They have various skills, but need skill development. They are social, society should accept them. They have vast traditional knowledge; modern researcher should give them proper credit for this traditional knowledge. They have best relationship with nature and environment; developed cultures should respect this relationship.

These days, Indian Parliament is discussing corporate social responsibility law under the Companies Bill, 2012. The bill has already been passed from Lok Sabha. The Schedule VII of the Bill lists ten activities which may be undertaken by corporate as their responsibility. Out of these ten; nomadic, semi – nomadic and de – notified tribes has urgent need for first eight activities. These activities are:

                      i.        eradicating extreme hunger and poverty;
ii.        promotion of education;
iii.        promoting gender equality and empowering women;
iv.        reducing child mortality and improving maternal health;
v.        combating human immunodeficiency virus, acquired immune deficiency syndrome, malaria and other diseases;
vi.        ensuring environmental sustainability;
vii.        employment enhancing vocational skills; and
viii.        social business projects.

Before anything else, these nomadic, semi – nomadic and de – notified tribes need:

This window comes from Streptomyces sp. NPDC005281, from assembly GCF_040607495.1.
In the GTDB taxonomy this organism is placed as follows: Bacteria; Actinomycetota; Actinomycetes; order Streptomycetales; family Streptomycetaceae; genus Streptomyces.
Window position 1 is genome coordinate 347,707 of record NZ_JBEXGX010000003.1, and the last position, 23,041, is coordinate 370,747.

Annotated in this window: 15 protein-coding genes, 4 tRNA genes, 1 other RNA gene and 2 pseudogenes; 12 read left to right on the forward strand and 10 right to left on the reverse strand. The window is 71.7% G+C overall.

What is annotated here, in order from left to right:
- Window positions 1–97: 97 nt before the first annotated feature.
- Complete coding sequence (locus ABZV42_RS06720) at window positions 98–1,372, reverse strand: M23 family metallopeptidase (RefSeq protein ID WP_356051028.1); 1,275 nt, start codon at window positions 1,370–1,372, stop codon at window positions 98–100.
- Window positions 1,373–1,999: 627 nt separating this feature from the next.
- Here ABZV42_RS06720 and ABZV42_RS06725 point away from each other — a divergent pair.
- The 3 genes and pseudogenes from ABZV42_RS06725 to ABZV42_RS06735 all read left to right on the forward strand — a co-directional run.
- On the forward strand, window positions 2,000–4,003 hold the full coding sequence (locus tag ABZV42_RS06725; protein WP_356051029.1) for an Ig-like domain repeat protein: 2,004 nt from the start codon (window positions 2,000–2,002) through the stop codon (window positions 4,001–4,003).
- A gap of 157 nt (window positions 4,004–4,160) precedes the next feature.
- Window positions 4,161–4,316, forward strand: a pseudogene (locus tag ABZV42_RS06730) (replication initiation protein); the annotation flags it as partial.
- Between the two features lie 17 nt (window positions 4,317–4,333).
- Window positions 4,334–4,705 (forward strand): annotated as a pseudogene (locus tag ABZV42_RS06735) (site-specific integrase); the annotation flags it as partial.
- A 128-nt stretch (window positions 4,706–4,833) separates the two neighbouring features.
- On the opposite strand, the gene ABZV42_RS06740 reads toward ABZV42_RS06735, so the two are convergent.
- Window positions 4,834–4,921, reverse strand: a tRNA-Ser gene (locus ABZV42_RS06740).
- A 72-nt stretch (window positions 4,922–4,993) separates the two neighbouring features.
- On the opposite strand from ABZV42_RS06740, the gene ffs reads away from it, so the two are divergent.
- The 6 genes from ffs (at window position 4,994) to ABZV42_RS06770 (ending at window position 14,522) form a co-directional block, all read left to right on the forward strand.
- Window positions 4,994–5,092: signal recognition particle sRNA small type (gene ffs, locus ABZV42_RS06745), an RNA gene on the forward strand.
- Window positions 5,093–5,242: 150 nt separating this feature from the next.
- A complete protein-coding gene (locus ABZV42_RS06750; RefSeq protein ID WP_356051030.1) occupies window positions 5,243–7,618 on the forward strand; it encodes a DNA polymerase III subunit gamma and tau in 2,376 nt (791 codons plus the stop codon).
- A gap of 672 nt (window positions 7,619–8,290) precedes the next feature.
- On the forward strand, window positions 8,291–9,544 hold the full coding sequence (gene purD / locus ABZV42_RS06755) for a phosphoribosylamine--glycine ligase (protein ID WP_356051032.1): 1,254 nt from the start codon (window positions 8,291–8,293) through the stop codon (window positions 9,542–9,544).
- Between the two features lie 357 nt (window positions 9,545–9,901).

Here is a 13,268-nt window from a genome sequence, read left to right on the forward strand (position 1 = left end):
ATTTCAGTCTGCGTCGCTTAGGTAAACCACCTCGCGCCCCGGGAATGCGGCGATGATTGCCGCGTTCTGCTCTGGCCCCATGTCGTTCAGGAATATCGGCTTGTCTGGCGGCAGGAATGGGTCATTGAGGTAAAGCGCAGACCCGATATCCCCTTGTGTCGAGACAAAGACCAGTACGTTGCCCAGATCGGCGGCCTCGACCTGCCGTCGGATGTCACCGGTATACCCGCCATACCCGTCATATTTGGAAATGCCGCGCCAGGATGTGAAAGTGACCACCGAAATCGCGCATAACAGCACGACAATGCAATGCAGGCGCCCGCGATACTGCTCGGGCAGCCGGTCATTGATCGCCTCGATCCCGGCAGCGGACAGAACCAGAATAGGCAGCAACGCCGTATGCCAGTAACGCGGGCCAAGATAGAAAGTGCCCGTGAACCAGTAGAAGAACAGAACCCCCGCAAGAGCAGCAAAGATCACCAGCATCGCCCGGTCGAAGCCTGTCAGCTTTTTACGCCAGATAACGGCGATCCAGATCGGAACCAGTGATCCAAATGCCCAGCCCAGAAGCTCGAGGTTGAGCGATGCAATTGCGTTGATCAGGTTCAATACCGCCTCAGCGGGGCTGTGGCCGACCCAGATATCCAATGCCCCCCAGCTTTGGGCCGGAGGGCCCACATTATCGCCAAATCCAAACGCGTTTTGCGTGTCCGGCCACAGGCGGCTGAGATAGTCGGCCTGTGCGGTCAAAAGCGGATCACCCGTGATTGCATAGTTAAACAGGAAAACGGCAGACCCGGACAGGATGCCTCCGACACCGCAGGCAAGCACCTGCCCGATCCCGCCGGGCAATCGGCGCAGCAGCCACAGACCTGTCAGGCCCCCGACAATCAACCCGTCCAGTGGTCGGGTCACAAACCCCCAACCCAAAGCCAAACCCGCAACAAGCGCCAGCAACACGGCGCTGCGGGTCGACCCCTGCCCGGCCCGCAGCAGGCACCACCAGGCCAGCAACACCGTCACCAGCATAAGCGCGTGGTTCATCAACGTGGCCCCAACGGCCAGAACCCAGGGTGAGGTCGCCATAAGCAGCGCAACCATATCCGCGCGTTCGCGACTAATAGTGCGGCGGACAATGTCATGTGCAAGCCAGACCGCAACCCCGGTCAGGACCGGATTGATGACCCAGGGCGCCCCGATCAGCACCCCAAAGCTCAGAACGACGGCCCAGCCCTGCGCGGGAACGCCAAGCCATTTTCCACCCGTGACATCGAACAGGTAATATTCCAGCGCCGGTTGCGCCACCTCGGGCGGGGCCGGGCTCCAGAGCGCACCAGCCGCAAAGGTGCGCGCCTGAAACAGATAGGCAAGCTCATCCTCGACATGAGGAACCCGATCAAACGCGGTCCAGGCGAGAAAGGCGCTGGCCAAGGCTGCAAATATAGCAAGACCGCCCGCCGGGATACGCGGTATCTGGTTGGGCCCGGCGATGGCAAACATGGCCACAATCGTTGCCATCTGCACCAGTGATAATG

1. Social identity for community,
  2. Rights as citizens,
  3. Education as right,
  4. Health and sanitations,
  5. To have a shelter and access to livelihood.

Establishment of their identity as Indian citizen and their residence proof are foremost. Indian law always talk about permanent resident, which is not a practical concept for any person with transferable job including these tribes.

Recently, Franklin Templeton Investments partnered the TEDxGateway Mumbai in December 2012. Ms. Mittal Patel of Vicharata Samuday Samarthan Manch (in her presentation there, put forward case of these tribes:


No professional query in comments (but in mail). Only academic discussion here. Comments moderated. Sometime, I reply to your mail ID.

Fill in your details below or click an icon to log in: Logo

You are commenting using your account. Log Out /  Change )

Facebook photo

You are commenting using your Facebook account. Log Out /  Change )

Connecting to %s

This site uses Akismet to reduce spam. Learn how your comment data is processed.